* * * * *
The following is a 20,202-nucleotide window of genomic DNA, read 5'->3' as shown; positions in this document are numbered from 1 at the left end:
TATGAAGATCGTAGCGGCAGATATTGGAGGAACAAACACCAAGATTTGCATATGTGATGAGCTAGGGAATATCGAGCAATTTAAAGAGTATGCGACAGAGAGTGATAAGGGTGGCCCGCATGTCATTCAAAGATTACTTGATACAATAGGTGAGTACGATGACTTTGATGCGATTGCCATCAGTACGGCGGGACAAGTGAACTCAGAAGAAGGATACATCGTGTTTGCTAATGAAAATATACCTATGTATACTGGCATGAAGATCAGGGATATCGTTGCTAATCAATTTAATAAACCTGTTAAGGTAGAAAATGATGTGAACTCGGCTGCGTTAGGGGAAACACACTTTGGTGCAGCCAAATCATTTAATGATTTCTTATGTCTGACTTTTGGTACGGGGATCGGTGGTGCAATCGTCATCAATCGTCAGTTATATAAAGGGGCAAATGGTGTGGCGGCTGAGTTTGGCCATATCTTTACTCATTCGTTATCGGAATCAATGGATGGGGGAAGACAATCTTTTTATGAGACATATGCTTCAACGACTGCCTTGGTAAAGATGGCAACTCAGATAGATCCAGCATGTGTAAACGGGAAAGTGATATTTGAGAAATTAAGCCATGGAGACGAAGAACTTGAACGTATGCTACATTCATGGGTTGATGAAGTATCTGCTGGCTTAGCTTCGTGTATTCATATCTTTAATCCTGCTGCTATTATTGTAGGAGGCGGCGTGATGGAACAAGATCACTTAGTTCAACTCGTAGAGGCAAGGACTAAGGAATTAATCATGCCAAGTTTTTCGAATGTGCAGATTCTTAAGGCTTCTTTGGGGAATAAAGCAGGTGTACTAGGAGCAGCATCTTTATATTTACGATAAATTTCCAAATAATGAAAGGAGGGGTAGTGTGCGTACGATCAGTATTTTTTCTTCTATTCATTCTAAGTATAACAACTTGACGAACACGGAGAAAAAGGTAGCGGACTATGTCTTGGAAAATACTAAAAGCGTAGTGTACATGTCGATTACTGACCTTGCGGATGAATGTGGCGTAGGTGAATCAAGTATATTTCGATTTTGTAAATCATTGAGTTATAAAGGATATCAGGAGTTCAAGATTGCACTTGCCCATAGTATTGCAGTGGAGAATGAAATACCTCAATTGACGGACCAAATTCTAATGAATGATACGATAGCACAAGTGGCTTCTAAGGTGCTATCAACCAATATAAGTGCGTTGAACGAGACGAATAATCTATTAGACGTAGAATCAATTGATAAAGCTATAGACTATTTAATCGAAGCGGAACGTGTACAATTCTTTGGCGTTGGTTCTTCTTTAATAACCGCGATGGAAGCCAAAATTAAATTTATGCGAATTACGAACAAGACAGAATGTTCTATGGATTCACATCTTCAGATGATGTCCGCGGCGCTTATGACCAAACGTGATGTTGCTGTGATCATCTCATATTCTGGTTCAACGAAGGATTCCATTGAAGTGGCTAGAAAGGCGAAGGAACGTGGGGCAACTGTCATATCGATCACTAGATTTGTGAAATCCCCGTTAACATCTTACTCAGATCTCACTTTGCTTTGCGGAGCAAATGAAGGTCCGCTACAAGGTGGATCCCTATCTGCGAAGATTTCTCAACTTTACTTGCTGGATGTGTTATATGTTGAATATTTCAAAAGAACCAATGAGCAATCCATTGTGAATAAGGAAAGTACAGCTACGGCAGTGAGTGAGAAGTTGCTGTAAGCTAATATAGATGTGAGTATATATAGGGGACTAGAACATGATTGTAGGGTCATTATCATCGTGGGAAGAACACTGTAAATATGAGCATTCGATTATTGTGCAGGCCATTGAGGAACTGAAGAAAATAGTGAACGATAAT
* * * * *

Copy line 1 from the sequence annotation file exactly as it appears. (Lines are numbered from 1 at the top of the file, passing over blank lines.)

The following is a 20,202-nucleotide window of genomic DNA, read 5'->3' as shown; positions in this document are numbered from 1 at the left end: